Training for the Hoku Relay isn't rocket science, but these tips might make your training process a little easier:
 
  • Give yourself enough time. Building peak running fitness is a slow process. Ideally, you’ll devote at least 12 weeks to focused preparation for your The Hoku Relay.
  • Train “backwards.” When planning your training, start by planning your most challenging week of training, which should come two to three weeks before the relay. Think about the kinds of workouts and the overall training load you need to be able to handle by that point in order to achieve your relay goals and schedule accordingly. Then move backwards on the calendar, making your training a little easier each week until you arrive at a starting point, where the workouts and overall training load should be appropriate for your current level of fitness.
  • Use the 80/20 rule. This rule stipulates that 80 percent of your training time shall be spent at low intensity (where you’re able to talk comfortably) and 20 percent at moderate and high intensities. This is what elite runners do, whereas most recreational runners do less than half of their training at low intensity.
  • Run a lot…but within reason. The more you run, within your personal limits, the fitter you will become. If you obey the 80/20 rule and do most of your running at low intensity, you will be able to run more without burning out. However, always listen to your body and take breaks and days off as needed.
  • Train in phases. The first several weeks of your Hoku training should constitute a base phase, where you focus mainly on increasing your overall training mileage to develop basic aerobic fitness, endurance, and durability. From there, move into a specific phase for a few weeks. During this period you will do challenging workouts that approximate the demands of racing so that your body is specifically prepared for them. Finally, complete a taper phase of one to two weeks. During this phase you will sharply reduce your training volume while continuing to do some high-intensity work to rest and sharpen for relay day.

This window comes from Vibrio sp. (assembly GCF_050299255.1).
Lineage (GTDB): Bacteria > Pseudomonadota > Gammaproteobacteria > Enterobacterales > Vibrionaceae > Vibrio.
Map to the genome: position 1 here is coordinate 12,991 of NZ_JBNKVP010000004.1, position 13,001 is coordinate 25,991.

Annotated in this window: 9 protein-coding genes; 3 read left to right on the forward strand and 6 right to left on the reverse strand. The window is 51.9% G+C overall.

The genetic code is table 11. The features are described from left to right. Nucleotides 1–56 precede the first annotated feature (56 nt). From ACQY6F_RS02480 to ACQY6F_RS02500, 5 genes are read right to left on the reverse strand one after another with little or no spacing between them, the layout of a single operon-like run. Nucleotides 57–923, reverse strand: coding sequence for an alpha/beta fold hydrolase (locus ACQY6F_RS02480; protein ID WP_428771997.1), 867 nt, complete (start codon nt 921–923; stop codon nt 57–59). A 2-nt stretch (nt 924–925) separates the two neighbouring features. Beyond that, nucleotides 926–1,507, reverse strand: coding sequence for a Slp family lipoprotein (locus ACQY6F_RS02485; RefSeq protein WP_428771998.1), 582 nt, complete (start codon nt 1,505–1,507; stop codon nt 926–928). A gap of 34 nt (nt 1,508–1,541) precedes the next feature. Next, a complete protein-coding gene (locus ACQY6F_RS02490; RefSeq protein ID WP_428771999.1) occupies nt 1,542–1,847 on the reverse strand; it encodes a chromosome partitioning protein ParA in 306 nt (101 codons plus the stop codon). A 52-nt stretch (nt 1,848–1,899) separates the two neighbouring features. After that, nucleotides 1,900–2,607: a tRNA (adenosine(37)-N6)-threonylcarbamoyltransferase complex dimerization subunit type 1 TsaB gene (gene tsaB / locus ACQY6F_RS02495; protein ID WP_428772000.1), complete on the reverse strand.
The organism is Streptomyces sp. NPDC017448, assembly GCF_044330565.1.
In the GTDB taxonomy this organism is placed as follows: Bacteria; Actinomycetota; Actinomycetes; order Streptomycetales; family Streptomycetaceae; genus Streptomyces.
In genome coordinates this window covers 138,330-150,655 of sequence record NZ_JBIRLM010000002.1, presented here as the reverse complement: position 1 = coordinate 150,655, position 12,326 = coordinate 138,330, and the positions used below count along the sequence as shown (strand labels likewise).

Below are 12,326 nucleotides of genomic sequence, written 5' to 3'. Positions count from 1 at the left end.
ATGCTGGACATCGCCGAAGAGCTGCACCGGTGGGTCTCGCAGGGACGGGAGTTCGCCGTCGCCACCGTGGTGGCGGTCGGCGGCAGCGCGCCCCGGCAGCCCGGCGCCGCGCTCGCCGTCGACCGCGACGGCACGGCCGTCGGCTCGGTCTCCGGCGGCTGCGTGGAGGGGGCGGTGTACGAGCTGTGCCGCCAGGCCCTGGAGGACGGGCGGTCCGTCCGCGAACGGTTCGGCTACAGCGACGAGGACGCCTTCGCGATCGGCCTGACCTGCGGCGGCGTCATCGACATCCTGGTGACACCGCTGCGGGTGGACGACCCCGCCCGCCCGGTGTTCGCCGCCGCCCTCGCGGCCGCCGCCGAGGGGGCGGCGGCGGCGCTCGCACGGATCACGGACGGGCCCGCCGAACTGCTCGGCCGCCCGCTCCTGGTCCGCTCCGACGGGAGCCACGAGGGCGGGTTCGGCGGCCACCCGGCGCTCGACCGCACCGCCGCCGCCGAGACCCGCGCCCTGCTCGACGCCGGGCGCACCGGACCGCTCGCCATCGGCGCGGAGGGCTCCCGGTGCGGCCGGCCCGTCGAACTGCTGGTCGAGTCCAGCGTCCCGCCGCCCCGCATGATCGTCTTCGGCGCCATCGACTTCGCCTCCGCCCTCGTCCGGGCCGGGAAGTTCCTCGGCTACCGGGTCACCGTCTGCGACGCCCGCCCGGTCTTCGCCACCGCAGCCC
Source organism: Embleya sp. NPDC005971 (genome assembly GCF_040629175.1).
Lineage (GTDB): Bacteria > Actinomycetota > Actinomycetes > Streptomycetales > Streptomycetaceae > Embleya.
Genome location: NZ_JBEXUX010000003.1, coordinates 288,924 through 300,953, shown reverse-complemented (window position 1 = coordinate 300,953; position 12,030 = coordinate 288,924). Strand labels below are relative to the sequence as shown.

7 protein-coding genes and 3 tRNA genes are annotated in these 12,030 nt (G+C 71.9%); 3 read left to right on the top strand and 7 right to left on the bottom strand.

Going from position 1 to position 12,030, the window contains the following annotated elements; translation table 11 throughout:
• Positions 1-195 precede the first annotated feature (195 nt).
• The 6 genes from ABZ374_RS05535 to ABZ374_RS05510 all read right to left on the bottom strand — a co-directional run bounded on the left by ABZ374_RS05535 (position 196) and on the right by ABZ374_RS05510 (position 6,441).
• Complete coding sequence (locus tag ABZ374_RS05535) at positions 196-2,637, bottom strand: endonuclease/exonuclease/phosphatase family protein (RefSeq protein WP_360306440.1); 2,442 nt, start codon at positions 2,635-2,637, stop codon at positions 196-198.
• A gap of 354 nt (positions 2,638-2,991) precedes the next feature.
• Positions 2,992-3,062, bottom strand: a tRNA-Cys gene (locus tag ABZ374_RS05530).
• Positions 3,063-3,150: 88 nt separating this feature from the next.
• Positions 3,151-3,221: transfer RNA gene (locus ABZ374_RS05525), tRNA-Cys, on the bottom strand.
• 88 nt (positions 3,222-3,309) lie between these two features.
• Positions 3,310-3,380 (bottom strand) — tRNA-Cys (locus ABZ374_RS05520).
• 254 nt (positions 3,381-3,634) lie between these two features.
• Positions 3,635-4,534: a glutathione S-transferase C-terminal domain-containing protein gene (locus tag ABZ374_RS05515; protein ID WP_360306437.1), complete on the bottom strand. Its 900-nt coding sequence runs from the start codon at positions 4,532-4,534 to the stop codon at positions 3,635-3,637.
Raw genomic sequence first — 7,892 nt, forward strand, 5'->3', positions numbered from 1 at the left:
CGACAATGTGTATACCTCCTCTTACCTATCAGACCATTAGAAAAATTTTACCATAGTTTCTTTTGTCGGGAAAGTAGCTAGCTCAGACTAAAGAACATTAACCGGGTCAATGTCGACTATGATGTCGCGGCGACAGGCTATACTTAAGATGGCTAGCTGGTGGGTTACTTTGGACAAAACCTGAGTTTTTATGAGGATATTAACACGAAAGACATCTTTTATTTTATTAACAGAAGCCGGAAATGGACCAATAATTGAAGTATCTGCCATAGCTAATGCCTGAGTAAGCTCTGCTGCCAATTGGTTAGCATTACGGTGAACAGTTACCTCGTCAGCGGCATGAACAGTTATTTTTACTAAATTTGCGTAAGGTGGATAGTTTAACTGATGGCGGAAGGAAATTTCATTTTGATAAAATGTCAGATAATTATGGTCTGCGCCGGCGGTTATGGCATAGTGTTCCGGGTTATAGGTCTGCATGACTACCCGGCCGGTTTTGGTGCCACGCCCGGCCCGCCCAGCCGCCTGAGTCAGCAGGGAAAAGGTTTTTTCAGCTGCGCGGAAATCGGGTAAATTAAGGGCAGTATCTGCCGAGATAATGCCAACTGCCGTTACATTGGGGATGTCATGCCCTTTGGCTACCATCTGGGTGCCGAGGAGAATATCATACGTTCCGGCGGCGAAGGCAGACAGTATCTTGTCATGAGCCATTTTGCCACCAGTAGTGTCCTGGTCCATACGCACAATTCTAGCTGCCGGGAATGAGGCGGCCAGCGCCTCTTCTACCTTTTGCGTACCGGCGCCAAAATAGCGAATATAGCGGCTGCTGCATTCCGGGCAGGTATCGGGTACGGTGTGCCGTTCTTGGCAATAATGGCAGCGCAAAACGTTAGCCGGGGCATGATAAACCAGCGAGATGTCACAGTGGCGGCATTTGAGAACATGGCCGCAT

• Obey the hard-easy rule. Fast runs and long runs both count as “hard” runs. Generally, you should do two runs per week that include faster efforts plus one long run. These runs should be separated by easy days of training so that you are relatively fresh and ready for the hard ones. The exception comes the final weeks of “specific” training when it’s a good idea to do back-to-back fast runs to prepare your body for the challenge of running multiple Hoku relay legs.
  • Cross-train. It’s a good idea to do at least one non-impact cardio workout such as bicycling each week. This will reduce the pounding your legs are subjected to without sacrificing fitness. It will also give you a running alternative to readily fall back on whenever you’re injured or sore and running isn’t a good idea. If you can find the time, try to squeeze in at least two functional strength workouts each week as well. This will further reduce your injury risk and improve your running performance by boosting the efficiency of your stride.
  • Listen to your body. Training plans should be written in pencil, not ink. Think of your training plan as a best-case scenario, representing the training you will do if absolutely nothing goes wrong. But something usually goes wrong, so be ready and willing to make appropriate adjustments whenever you are too sore, tired, or sick to do the run you planned for a given day.